One of these days, the “Forever war” between Russia and Ukraine will be over, and the serious challenge of dealing with the strategic triangularity of the United States, Russia, and China (map) will begin, predicts Melvin A. Goodman, a senior fellow at the Center for International Policy, a professor of government at Johns Hopkins University and a former CIA analyst.
The Biden administration has complicated this task by pursuing a strategy of “dual containment,” believing that the United States can “contain” both Russia and China. Unlike the Soviet Union of the Cold War era, China cannot be “contained.” It is a global economic and political power as well as a formidable military power in the Indo-Pacific region.
The various pipe dreams of the United States are major obstacles to dealing rationally with the strategic triangle. The U.S. belief in huge defense budgets; modernization of strategic forces; military bases and facilities the world over; and the illusion of an anti-missile shield have overwhelmed the task of compromise and negotiation that is essential. Inter-service rivalries and military-industrial triumphs represent additional obstacles.
The mainstream media, particularly the New York Times and the Washington Post provide ample cheerleading for the weapons industry. Senator Bernie Sanders’ efforts to reduce defense spending this year engendered little debate and failed by a vote of 88-11.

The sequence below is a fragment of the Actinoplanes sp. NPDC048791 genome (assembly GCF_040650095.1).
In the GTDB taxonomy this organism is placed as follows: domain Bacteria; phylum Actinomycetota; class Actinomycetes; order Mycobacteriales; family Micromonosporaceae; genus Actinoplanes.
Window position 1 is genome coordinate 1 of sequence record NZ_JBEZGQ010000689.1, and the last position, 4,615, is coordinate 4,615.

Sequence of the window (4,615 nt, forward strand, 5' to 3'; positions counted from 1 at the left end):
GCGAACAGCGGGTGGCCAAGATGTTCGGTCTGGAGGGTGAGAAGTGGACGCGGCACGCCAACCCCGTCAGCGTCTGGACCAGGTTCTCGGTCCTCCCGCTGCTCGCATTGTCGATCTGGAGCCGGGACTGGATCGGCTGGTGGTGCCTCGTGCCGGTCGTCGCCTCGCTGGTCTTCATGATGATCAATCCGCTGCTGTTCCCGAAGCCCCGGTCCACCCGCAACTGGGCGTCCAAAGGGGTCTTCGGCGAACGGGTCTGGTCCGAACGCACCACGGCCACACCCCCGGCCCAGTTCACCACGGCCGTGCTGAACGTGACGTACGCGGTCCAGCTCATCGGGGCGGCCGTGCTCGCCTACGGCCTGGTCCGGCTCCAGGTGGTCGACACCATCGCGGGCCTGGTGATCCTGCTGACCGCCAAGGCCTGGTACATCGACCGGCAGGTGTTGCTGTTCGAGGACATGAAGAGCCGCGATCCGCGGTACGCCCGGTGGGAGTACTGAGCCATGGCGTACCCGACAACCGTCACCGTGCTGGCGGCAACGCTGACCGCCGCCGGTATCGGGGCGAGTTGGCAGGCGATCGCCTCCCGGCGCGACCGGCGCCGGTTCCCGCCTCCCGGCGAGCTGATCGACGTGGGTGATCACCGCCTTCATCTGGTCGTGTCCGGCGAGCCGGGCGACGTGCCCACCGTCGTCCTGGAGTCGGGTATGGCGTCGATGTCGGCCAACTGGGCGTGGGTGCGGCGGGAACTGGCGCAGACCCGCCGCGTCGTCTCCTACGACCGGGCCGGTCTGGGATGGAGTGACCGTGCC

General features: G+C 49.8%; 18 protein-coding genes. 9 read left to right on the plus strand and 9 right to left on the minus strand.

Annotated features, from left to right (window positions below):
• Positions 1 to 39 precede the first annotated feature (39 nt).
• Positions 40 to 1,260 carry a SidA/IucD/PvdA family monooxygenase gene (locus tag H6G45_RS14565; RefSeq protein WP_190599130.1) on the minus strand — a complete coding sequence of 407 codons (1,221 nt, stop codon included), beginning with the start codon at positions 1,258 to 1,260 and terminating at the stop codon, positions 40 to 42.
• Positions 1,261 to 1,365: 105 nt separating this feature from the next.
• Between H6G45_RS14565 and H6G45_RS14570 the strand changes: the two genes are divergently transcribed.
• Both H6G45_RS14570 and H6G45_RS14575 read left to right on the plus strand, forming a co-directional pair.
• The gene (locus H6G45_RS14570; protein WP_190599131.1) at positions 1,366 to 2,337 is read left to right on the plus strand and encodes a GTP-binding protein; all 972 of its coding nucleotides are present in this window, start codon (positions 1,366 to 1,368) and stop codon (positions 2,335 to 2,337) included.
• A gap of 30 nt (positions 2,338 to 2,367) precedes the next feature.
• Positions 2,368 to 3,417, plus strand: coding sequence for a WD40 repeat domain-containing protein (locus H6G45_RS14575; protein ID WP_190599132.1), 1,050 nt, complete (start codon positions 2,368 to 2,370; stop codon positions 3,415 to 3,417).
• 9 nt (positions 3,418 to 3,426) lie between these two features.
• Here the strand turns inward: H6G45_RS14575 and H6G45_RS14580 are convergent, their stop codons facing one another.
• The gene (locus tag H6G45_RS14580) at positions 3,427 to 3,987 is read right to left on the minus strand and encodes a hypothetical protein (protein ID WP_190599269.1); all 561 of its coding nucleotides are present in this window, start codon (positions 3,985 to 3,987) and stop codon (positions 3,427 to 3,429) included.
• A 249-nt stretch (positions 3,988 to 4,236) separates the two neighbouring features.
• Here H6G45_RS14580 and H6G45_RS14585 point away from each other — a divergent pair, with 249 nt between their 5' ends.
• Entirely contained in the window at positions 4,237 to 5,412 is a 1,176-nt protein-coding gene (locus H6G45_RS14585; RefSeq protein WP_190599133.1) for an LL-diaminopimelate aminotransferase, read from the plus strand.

As Walt Kelly’s Pogo said: “We’ve met the enemy and he is us.”
The United States is primarily responsible for the demise of arms control and disarmament. President George W. Bush’s abrogation of the Anti-Ballistic Missile Treaty in 2002 guaranteed another strategic arms race, which Russian Defense Minister Igor Sergeyev predicted at the time. And Donald Trump’s abrogation of the Intermediate Nuclear Forces Treaty in 2018 opened the door to new tactical nuclear forces in Europe.
Meanwhile, the United States justified regional missile defenses, such as the one in Romania and Poland, to protect against the nuclear plans of “rogue states” such as Iran and North Korea. The fact that the United States has no diplomatic relations with Tehran or Pyongyang adds to the danger.
The military-industrial community’s emphasis on expensive military platforms guarantees annual increases in the defense budget, which finds an unusual area of genuine bipartisan agreement in our polarized Congress.
The F-35 joint strike fighter, which gave even the late Senator John McCain “sticker shock,” has been burdened with cost overruns, military mismanagement, and little political scrutiny.
The Navy is obsessed with its aircraft carriers, but Chinese anti-ship cruise missiles have ensured that U.S. carriers would have to deploy out of range of China’s missiles. The Marines receive great budgetary support, although they have conducted one amphibious landing since the end of World War II, and that was in Korea more than 70 years ago.